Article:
If you have been following me a little, you may have noticed that I love adventure travel but also that I believe adventure is a broader concept that implies first of all curiosity and exploration.
This means you do not need to be an adrenaline junkie and do crazy stuff but simply push yourself beyond your comfort zone living small adventures in your everyday life and also close to Home.

In Britain the microadventure idea was first promoted by Alastair Humphreys who defines it as “an adventure that is short, simple, local, cheap – yet still fun, exciting, challenging, refreshing and rewarding“.

I have been using this concept as a travel trend during my adventure and transformative travel workshops for a while, but never really thought about it from a traveller point of view.
I recently realized that I am myself a good example of microadventure traveller since we are always planning to explore and live new adventures close to Home.
So, I have decided to promote the microadventure concept also in Italy because I believe that more and more poeple are interested in outdoor activities without necessarily being super active and adventurous.


I often talk about adventure on my blog and social medias trying to explain that you do not need to jump from an airplane or into a river to live an adventure (though I have tried this sort of experiences during my travels as I explain in this article).
You can live a microadventure by simply going beyond your comfort zone, rather culturally or physically.

About a month ago I have launched a new IG account about microadventures in Italy thanks to the collaboration with two bloggers and friends who are as well naturally-born microadventurers: Ale (I Viaggi dei Rospi blog) and Meri (Metaperquattro Blog).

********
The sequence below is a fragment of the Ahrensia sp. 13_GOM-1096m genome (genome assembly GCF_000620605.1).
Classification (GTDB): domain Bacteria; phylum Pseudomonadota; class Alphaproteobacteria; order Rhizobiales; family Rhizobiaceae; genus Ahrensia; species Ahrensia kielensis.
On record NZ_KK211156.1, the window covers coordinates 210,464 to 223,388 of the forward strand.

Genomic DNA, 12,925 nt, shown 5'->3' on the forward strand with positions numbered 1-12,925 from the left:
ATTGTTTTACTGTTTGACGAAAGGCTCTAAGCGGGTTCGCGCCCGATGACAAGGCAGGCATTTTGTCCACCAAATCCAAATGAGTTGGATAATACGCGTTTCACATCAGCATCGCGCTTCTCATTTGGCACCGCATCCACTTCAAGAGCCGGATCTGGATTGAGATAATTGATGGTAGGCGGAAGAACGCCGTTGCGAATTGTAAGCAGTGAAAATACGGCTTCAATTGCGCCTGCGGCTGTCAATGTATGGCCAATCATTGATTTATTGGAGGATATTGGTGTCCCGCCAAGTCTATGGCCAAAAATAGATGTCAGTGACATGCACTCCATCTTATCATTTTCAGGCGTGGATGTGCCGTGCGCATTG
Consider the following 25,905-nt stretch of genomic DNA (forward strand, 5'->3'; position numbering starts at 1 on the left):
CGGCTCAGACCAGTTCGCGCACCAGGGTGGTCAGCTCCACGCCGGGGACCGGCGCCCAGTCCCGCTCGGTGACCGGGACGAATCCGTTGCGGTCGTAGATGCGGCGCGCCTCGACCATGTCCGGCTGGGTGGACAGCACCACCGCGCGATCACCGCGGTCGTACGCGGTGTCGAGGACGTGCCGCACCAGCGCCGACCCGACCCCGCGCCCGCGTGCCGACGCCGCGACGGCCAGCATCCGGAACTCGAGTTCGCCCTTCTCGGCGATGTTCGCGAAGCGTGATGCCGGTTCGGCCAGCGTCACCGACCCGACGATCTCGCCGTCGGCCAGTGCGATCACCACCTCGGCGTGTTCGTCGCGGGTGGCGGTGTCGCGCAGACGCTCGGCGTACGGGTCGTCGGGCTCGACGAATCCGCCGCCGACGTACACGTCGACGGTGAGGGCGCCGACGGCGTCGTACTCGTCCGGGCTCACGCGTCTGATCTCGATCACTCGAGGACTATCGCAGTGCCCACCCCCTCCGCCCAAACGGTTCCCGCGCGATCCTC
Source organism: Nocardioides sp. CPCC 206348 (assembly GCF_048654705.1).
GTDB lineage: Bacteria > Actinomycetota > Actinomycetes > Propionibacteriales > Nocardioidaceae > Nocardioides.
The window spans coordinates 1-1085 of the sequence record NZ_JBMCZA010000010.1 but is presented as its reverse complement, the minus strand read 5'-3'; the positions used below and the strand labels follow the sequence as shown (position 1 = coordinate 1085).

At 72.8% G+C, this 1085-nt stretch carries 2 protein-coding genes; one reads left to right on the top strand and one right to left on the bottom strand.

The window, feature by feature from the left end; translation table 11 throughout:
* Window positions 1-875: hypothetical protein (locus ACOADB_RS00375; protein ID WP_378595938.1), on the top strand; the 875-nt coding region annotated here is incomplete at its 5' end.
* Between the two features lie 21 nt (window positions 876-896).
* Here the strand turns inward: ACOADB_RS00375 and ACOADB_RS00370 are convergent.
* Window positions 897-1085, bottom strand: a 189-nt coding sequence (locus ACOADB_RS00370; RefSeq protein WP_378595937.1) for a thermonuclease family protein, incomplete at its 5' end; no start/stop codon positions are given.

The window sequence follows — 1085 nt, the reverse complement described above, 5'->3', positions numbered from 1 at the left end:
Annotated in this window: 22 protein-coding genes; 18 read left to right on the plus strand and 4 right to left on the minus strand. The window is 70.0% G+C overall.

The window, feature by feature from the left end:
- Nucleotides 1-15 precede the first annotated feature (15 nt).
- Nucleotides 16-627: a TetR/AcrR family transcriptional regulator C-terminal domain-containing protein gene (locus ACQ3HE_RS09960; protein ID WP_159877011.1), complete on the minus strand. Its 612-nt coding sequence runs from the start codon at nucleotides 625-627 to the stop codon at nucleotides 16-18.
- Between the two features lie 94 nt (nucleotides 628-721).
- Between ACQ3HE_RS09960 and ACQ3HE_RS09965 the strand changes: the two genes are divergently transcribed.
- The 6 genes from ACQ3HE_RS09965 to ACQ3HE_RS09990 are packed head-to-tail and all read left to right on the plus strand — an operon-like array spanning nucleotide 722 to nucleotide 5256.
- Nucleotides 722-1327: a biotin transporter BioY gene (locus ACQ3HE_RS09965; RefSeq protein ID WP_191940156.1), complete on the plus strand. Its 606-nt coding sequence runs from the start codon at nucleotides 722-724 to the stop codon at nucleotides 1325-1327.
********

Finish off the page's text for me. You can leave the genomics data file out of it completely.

We are sharing our microadventures in Italy giving tips and ideas for individuals and families to do both in the outdoors and close to Home.

I have actually met Ale and Meri at the Slow Travel Fest, a circuit of festivals dedicated to slow travel that I used to collaborate with and took place along the Via Francigena in Tuscany.
Unfortunately, due to the current worldwide situation, it was not possible to hold an event so I have thought it could have been a good idea to organize a virtual festival just to keep the good vibes up.

Together with my colleagues from Microavventure Italia in collaboration with Slow Travel Fest and the local tourism association VisitLunigiana, we have organized the first edition of the Microadventure Festival for the solstice weekend in June 2020.
Since we couldn’t gather altogether the idea was that everybody could live his/her own microadventure wherever he/she was sharing it through the social medias.
Local partners have contributed with live contents (italian only) on Facebook presenting the Lunigiana territory (that is where I live and work 🙂 as well as cooking class videos.
Also, on Instagram we have managed the microadventure challenge thanks to the fantastic awards offered by the local providers such as free nights at agriturismo and b&bs or guided tours to explore the Lunigiana.

The event has seen an extraodinary following confirming that more and more people are interested in the topic of microadventures in Italy and also that virtual events are a good mean of communication to promote a destination.
We are all super satisfied with the result and now hoping to be able to reproduce this format in other destinations too.


Miles and I have been participating to the microadventure fest of course 🙂

Our microadventure was sleeping in a tent at some friends garden, where we spent the whole weekend cooking with traditional cast-iron pots on the open fire, chatting and sharing the good vibes of being in nature.

Wild camping is indeed one of our favourite microadventure and this was fun also if we where very close to Home and not exactly “in the wild”.

We cannot wait to go in the Apennines to hike and camp at one of our favourite spots (read more in this article).

Sometimes we really need simple things to enjoy a microadventure and we believe this year in particular that many people will opt for a staycation (read 5 good reasons for a staycation), microadventures will attract more and more interest.

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